The last link post was almost a month ago (January 17) so there are a bunch of links in this one. I kept meaning to post this and never getting around to it and it kept growing though I have deleted some links I was originally going to post.
- xkcd: The End of the Rainbow. Don’t forget the pop-up text, which covers what I first thought he was actually going for in the main cartoon.
- The Art of Darkness » Seen Online. Almost solid gold – hard to pick favorites but the shepherd and the dentist are definitely up there. Or out there.
- Washington [State] Bill Would Make it Illegal to Sell Electronics That Don’t Have Easily Replaceable Batteries – Motherboard. It’s ridiculous that it takes a law for this and would be even more ridiculous if it doesn’t pass. (I had more on politics but to hell with it.)
- The History Blog » Rare Arabic-inspired chess piece found in Norway
- The History Blog » Trouvelot’s astronomical drawings to go on display
- A mosquito’s foot at 800X magnification – Imgur. Found this via The Art of Darkness. However cool (and creepy) you think this is likely to be, it’s probably more so.
- The Likelihood of Massive Exomoons
- SF and Nonsense: Space-y matters. “Space-y Matters” includes several links of its own. I picked three to specially note here. On the first, it’s nice to see someone trying to explain stuff without resorting to space fairies and, on the last, speaking of space fairies, I don’t know that it rules out the early manufacturing stages of a Dyson sphere on the one hand and, even if it is just dust, it begs the question why this one system has its very own special fairy dust no other system has. The article does eventually touch on that, but it’s just as important as the “final explanation,” itself. The middle one is just cool. Could be.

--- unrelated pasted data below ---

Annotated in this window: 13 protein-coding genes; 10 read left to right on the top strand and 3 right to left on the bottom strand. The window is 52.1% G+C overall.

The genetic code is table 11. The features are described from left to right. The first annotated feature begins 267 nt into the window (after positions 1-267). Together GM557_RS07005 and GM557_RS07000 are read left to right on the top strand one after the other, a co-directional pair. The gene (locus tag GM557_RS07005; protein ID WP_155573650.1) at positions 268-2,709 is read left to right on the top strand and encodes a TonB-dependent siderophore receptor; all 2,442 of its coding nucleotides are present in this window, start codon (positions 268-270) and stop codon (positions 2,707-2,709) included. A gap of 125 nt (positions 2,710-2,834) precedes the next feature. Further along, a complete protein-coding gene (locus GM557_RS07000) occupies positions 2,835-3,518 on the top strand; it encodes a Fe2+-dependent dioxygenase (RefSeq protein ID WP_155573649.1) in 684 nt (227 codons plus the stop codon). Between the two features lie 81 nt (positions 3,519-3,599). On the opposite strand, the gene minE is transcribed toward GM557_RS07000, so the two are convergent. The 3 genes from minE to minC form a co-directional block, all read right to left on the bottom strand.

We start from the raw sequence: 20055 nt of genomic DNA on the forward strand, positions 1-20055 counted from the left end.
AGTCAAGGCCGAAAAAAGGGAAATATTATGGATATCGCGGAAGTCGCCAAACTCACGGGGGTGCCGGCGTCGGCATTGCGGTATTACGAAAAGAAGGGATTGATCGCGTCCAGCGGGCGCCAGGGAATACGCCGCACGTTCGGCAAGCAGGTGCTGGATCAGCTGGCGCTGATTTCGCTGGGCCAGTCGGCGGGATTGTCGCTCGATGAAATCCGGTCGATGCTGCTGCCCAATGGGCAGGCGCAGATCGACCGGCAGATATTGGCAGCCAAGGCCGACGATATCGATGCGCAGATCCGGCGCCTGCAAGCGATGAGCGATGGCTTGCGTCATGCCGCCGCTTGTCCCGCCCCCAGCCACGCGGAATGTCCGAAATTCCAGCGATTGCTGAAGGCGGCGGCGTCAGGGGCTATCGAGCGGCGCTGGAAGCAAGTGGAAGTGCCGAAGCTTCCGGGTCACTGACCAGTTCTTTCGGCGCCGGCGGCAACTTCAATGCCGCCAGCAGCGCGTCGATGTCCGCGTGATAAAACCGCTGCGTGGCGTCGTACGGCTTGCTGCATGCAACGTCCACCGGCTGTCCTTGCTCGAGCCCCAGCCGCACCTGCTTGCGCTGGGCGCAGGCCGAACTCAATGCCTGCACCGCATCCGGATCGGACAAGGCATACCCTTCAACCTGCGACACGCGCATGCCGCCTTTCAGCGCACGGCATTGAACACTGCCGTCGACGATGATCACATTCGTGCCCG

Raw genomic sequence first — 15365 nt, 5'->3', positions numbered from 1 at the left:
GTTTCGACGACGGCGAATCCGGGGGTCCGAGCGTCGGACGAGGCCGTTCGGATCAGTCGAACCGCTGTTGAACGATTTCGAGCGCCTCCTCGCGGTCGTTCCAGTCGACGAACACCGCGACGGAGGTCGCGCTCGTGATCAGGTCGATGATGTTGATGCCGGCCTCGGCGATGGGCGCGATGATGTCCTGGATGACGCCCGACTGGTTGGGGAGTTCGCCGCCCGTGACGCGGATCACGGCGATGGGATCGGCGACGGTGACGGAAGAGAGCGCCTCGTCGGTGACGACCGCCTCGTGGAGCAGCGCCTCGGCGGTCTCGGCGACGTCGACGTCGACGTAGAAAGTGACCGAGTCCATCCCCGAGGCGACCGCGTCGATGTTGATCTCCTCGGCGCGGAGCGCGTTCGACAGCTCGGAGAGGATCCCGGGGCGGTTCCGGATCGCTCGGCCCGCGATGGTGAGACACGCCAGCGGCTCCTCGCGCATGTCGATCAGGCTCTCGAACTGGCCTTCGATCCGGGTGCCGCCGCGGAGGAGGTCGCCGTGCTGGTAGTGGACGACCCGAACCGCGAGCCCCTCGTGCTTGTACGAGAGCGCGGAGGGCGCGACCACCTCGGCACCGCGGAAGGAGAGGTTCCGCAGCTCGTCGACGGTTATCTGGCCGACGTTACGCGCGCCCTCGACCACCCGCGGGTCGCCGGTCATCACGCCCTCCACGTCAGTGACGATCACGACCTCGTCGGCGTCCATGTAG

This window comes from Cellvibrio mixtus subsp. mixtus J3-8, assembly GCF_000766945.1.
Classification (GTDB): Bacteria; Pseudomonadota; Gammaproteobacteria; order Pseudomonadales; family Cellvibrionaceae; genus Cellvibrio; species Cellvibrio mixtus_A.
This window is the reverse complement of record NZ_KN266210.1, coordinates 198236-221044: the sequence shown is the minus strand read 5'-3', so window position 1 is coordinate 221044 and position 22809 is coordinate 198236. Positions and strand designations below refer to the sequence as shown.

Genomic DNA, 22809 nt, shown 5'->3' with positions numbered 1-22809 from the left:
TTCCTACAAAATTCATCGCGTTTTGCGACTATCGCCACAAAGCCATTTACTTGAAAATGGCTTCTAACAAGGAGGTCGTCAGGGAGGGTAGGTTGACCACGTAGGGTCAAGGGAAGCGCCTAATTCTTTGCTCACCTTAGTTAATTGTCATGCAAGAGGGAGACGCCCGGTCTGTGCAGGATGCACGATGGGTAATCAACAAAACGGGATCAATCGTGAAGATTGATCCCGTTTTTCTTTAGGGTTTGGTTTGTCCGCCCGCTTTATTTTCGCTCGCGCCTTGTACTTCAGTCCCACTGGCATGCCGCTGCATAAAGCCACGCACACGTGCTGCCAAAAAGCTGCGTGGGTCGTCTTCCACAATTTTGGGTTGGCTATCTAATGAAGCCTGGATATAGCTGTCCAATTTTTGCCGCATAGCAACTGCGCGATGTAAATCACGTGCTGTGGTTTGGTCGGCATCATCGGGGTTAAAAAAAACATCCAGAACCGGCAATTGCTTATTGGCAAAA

- 2017 Locus Recommended Reading List – Locus Online. Unsurprisingly, this list ain’t my list, but it’s got a lot of excellent stuff on it and should interest most readers of this blog (though most have likely already seen it). Probably even more interesting is RSR‘s amplified version of the list: “Annotated 2017 Locus Reading List for Short Fiction.” Speaking of RSR, they’ve done several yearly posts, including the next two:
- 2017 Best SF/F Anthologies. RSR takes a detailed approach which took a lot of effort and adds a lot of information including other reviewer’s takes. My “Collated Contents of the Big Year’s Bests (2017 Stories, with Links!)” is (I think) more compact and easier to process and focuses on the four anthologies alone. So I think both are useful and you should check them both out. 😉
- 2016 Best SF/F Short Fiction. This is RSR‘s late look back at 2016 which makes it pretty comprehensive.
- TASAT – There’s a Story about That. This could be useful for so many things, not least of which would be for me when I constantly say to myself, “I know I’ve read a story like this before but I can’t remember what it was.” I got this from File 770, I think, which linked to “Brin Launches TASAT – Locus Online” but it’s actually long-launched and old news. Still a good idea, though.